The Arkansas Department of Health (“ADH”) Engineering Section publication Arkansas Drinking Water Update (“Update”) Summer 2016 Edition has an article noting that:

. . .the Field Surveillance Group (District Engineers and Specialists) in the Engineering Section recently underwent a change in organization.

ADH Engineering Section Chief Engineer, Lance Jones, P.E., authors the article.

The article states that the change is “an effort to better direct technical assistance efforts to water systems while maintaining our existing regulatory and review efforts”.

The ADH Engineering Section’s primary function is the regulation and oversight of public water systems throughout the State of Arkansas. The Engineering Section is also the state primacy agency in Arkansas for the Federal Safe Drinking Water Act (“SDWA”). It is responsible for the oversight of safe drinking water activities and for the development of implementation of the Capacity Development Program in Arkansas. The Engineering Section has over 80 engineers, scientists, secretaries, data management, and administrative personnel located in the ADA’s Central Office in Little Rock.

The reorganization is described as a reduction of the number of Engineering Districts from nine to eight. The reason for the elimination of a district is the reduction of the number of Arkansas plan review submittals. A ninth district had been added in the 1990s because of an increase in plan review submittals in that era. However, despite some increased real estate development in Northwest and Central Arkansas, there was apparently a determination that the “level of activity” has not returned to “pre-recession levels”. Also cited is the United States Environmental Protection Agency’s reduction in frequency of new SDWA regulation implementation.

The district change is described as follows:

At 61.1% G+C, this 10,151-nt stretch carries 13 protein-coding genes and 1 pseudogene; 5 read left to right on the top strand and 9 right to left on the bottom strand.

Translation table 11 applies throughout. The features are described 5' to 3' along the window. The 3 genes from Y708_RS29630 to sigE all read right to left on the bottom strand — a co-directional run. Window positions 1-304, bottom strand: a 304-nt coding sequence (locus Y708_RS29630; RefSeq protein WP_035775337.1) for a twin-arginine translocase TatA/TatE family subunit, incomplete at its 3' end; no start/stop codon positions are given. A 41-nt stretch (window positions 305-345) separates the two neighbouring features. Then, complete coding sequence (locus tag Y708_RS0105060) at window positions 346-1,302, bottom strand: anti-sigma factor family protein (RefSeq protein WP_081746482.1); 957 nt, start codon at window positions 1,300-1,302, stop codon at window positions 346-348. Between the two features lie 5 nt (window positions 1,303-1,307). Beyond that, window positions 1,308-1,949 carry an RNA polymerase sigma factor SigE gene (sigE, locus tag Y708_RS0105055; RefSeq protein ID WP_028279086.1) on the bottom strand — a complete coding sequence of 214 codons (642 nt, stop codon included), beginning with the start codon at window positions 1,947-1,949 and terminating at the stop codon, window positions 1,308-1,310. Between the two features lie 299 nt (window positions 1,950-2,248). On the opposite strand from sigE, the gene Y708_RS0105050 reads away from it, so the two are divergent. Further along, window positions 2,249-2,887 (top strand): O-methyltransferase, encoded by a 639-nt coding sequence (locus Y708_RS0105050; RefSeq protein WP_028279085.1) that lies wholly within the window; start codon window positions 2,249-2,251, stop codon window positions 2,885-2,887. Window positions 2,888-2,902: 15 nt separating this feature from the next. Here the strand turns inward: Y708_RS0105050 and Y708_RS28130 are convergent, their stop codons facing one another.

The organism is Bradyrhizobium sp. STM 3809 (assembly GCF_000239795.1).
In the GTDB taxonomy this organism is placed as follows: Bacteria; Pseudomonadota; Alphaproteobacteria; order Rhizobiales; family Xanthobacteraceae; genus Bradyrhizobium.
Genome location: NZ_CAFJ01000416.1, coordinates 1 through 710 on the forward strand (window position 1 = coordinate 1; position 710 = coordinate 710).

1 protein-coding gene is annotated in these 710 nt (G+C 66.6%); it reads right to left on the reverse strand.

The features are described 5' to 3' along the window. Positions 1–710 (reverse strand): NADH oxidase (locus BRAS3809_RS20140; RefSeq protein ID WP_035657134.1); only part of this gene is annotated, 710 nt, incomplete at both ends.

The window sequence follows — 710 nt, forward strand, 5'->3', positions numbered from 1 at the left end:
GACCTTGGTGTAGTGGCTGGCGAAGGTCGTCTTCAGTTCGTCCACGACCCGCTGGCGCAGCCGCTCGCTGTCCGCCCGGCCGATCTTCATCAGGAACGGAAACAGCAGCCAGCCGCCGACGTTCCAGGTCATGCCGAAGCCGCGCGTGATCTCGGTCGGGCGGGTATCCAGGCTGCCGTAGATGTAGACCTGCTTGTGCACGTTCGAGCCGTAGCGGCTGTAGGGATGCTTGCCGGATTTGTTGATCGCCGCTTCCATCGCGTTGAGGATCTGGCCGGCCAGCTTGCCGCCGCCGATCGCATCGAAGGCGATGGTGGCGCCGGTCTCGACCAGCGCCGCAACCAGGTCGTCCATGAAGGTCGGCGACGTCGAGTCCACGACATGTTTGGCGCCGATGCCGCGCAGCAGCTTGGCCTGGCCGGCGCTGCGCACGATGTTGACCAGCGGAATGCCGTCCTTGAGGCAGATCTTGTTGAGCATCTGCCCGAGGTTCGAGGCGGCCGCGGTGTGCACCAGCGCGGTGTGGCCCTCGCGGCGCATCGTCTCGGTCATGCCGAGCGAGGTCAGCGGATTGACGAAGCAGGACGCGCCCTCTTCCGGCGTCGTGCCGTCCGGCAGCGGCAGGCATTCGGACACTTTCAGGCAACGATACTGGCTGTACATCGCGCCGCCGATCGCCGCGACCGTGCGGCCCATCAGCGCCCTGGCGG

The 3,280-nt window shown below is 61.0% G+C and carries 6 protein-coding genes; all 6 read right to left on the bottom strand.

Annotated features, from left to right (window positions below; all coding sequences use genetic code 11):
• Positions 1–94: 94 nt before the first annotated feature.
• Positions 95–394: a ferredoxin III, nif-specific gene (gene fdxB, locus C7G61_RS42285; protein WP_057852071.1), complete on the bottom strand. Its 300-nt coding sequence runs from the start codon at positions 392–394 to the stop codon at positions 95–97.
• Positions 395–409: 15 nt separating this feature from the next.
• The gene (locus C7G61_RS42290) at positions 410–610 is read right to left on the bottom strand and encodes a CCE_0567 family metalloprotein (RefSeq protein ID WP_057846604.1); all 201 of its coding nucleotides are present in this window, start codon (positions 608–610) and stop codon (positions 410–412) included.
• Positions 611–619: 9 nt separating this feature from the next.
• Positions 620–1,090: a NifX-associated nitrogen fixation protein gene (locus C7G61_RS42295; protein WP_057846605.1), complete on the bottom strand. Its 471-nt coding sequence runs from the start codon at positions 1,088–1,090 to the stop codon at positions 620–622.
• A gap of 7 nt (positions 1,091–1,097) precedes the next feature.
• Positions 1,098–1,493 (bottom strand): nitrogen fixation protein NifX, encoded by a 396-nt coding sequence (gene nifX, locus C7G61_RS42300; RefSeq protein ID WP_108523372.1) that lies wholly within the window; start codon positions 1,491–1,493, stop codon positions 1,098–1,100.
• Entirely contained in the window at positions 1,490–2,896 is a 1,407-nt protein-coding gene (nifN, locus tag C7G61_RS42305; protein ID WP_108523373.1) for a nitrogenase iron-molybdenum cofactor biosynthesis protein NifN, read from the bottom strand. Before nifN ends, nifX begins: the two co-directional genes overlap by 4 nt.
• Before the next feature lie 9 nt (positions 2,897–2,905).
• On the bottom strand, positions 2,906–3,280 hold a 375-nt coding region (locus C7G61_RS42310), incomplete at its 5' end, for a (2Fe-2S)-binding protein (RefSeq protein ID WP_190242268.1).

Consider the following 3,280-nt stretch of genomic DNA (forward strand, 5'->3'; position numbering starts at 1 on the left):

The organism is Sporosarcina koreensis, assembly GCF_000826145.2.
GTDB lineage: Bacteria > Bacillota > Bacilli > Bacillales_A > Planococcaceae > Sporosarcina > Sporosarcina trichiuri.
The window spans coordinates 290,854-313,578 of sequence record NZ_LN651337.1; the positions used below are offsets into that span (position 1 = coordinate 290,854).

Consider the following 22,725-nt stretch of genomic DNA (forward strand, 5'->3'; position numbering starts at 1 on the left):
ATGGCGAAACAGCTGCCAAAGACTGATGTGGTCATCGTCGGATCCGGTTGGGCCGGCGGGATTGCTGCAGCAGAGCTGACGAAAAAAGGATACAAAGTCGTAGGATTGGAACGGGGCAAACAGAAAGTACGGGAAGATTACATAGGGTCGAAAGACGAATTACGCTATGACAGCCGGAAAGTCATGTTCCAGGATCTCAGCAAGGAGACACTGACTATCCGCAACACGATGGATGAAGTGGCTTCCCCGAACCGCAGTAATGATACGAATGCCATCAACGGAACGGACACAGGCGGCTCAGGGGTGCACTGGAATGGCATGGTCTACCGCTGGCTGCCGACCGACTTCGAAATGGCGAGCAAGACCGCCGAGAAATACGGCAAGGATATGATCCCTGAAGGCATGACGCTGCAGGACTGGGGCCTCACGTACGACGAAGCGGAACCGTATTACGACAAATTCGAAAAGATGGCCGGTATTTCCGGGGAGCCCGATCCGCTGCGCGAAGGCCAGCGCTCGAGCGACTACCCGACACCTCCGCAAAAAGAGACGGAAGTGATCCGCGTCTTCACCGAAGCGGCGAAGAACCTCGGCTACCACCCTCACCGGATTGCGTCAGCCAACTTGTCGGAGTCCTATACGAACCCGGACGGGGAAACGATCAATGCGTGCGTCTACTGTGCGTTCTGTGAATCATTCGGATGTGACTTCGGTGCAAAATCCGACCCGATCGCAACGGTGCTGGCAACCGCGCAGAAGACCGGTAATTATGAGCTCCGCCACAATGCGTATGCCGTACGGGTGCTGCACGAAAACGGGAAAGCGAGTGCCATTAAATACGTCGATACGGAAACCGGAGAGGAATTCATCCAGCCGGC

. . .the boundaries for Districts No. 2, No. 3, No. 4 and 8 were revised to absorb the counties previously covered by District 9 (Conway, Cleburne, Faulkner, Johnson, Pope and Van Buren). The revision of district boundaries occurred at a time of staff vacancies to minimize the impact to existing staff and water systems. The staff changes included Gerald Sonders moving to District 4 from the old District 9 Environmental Health Specialist position and District 1 moved under the supervision of Raymond Thompson.

The article also describes the expansion of the Optimization and Assistance Program efforts under the Direction of Craig Corder. Those activities are listed as:

  • Comprehensive Performance Evaluations
  • Performance Based Training
  • Area-wide Optimization Program

These three activities are cited for their ability to focus staff resources on noncompliance issues with regards to the Surface Water Treatment Rules and the Disinfection –By-Product Rules. Slated for expansion are activities such as further review and evaluation of operational and sample data from water systems:

. . .to identify any areas that can benefit from additional training or technical assistance to ensure compliance and improve the overall quality of water being delivered to consumers.

The number of employees in the Engineering Section will remain the same despite the reorganization.